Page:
Md. COVID-19 vaccine update: How many doses is your county getting?

Local health departments across Maryland are getting a longer-term look at the number of COVID-19 vaccine doses they’ll be receiving over the next few weeks — a change that local health officials had long pressed for and that they say will make it easier to plan and set up vaccination clinics.

The four-week projections of vaccine doses came in a Feb. 12 bulletin sent to COVID-19 vaccine providers from the Maryland Department of Health.

But even as the projections offer greater visibility into vaccine doses, the projections show the doses that county health departments will be getting over the next month will not dramatically increase any time soon — even as counties in the D.C. area continue to face overwhelming demand for the shots.

Under the projections, the health department for Montgomery County, Maryland, the state’s most populous county, is set to receive 4,500 vaccine doses each week through March 8.

That’s the same number of doses the county health department received last week. However, it’s less than the 5,500 received the week before and only about half as much as the number the county received a month ago.

The number of weekly first doses provided to the county health department has declined as the state has shifted more doses to hospitals and retail pharmacies, such as Giant and Safeway, which is part of the state’s goal of creating a broad infrastructure of “all-of-the-above” vaccine providers dotted across the state. The projections in the bulletin do not include the number of doses sent to other providers in each county, only health department allocations.

Meanwhile, the health department for Prince George’s County, the state’s second most populous county, is set to receive 4,200 doses each week through March 8, according to the bulletin.

Baltimore County’s health department is set to receive the highest weekly allocation: 4,900 doses.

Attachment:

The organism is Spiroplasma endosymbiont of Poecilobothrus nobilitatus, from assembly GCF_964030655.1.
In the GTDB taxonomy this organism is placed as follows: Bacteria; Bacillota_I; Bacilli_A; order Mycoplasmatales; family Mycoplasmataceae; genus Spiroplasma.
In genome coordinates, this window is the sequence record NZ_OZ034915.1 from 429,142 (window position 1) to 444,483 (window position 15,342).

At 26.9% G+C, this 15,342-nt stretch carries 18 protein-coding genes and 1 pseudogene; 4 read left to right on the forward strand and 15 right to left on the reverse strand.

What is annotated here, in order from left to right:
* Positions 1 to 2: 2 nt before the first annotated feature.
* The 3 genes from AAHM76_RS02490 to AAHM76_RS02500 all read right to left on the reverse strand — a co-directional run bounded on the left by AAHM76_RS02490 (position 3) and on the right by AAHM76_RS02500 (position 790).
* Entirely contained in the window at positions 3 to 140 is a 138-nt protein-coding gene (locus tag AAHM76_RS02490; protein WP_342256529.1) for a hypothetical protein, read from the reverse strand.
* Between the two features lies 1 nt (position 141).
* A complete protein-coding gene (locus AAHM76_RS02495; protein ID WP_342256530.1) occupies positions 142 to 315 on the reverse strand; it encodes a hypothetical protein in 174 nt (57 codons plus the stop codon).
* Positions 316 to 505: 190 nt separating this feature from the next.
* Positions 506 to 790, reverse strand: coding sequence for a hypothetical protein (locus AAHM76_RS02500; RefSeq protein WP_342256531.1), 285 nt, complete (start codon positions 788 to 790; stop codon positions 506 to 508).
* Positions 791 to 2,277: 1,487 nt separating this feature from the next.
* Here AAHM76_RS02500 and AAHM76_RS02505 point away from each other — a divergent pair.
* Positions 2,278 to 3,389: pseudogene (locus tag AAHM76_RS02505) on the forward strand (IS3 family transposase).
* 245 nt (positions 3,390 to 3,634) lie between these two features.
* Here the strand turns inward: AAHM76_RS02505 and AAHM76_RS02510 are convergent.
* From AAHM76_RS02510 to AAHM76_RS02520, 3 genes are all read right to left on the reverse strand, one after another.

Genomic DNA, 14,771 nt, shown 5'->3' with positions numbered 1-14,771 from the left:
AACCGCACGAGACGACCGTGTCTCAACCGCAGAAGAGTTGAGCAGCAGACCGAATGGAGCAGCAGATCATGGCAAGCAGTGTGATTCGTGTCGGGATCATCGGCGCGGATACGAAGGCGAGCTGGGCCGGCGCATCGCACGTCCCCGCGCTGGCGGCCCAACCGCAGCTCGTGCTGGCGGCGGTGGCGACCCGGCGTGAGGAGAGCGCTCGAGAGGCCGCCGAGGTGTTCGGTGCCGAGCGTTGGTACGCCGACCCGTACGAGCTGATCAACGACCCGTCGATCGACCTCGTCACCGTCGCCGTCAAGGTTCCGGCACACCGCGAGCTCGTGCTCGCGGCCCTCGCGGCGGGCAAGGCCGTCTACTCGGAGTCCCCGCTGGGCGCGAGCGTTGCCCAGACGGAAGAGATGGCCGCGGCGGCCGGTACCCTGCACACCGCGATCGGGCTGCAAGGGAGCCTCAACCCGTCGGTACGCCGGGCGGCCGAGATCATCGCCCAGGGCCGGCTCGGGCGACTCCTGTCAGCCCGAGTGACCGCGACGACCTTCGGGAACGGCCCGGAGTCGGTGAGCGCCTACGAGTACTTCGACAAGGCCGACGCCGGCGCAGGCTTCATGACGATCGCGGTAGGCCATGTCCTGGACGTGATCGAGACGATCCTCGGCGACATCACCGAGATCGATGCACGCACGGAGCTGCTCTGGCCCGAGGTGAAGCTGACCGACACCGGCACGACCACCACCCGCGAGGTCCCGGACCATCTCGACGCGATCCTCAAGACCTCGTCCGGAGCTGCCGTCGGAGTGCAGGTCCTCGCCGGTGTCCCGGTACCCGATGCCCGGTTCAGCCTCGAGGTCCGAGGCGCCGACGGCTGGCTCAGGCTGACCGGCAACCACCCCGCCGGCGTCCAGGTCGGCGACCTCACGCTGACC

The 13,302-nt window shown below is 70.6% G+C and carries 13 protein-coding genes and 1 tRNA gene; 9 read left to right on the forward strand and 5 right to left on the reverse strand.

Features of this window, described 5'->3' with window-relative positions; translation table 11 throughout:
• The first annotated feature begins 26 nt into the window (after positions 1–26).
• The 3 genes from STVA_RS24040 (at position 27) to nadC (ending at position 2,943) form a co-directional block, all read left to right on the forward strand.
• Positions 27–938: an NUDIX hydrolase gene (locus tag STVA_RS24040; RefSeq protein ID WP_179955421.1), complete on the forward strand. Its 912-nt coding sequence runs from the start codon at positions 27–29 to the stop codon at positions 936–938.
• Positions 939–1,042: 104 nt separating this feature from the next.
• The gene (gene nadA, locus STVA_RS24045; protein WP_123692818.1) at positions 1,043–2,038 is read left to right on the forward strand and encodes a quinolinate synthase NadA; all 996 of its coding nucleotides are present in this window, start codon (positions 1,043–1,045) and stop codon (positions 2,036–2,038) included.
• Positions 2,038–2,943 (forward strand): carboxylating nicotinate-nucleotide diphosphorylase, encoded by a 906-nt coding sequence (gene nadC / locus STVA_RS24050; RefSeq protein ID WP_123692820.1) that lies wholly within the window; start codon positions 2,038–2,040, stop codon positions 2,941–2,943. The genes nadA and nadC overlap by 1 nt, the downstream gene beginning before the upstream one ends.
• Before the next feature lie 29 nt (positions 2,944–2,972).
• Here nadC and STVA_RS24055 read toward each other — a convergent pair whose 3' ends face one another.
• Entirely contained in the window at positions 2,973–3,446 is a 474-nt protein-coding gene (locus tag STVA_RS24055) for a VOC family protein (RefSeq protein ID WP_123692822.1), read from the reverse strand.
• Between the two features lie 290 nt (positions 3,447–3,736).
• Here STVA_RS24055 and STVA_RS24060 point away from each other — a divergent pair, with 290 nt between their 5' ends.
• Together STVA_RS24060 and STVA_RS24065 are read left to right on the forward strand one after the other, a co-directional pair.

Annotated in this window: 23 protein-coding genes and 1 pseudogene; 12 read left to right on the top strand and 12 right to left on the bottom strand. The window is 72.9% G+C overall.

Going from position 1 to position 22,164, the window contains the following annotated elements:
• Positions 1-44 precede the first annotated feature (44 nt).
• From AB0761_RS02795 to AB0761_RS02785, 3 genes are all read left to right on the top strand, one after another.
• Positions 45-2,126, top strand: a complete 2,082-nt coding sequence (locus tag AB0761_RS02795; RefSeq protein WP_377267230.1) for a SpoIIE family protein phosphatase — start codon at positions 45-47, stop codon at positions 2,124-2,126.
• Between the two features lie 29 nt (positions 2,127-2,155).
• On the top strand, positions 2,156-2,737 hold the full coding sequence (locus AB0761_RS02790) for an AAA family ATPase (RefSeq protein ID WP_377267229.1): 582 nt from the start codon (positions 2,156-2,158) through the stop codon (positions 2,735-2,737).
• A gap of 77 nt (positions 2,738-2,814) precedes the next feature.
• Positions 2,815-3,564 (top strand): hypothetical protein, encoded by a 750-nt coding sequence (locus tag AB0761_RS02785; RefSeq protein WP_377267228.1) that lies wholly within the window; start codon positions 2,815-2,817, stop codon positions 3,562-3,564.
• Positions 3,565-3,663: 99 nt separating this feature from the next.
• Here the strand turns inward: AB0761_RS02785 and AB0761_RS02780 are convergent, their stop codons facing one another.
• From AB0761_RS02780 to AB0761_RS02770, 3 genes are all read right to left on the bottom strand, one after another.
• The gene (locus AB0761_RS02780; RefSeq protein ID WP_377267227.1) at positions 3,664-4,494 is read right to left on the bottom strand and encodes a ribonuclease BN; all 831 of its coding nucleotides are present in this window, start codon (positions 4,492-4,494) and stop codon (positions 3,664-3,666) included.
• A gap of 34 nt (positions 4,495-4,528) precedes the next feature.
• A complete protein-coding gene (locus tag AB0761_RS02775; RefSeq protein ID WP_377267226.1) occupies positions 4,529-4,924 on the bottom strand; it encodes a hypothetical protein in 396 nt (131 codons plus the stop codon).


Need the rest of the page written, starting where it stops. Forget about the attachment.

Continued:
The Anne Arundel County Health Department will receive 3,400 weekly doses for the next four weeks; Howard County will receive 1,700 weekly doses; and Charles County will receive 1,100 doses.

(See the full count below)

The projections are based, in part, on data on incoming doses supplied by the federal government.

“We reserve the right to make changes based on what the federal administration provides Maryland,” stated the bulletin from Bryan Mroz, acting assistant secretary of the Maryland Department of Health.

Overall, a total of 31,500 vaccine doses are expected to be sent to local health departments each week, according to the projections. That’s about a third of the total doses of COVID-19 vaccines Maryland receives from the federal government on any given week. The other doses are sent to retail pharmacies and hospitals, but the projections do not include those doses.

In a letter last week to the leaders of the Maryland Association of Counties, acting Maryland Health Secretary Dennis Schrader said there were a total of 51 retail pharmacies across Maryland that had partnered with the state to provide vaccinations and that each location received 200 doses each week, which adds up to another 10,000 doses.

Maryland Gov. Larry Hogan announced the move to give local health departments more advance notice of doses during a news conference earlier in the week.

“Up until now, state health officials have had to wait until Thursday, Friday — sometimes even Saturday night — of each week to know what we could allocate to anyone for the following week,” Hogan said during the Feb. 11 news conference.

Last week, leaders from 22 of the state’s jurisdictions wrote to Hogan pressing more transparency about the distribution of vaccines and asking the state to share weekly projections of vaccine doses with the public and release them sooner.

“Providers need more advance notice to plan logistics, and the public deserves to know how many doses each local providers has available,” local officials wrote in the letter.

In response, Schrader, the acting health secretary, said the Hogan administration agreed “that it would be helpful for planning purposes to know what’s coming down the pipeline,” and said the bottleneck lay with the federal government, which only provided a week’s notice at most itself.

The new four-week projections were made possible because the Centers for Disease Control and Prevention had agreed to give states a two-week “look ahead,” Schrader said.


More Coronavirus News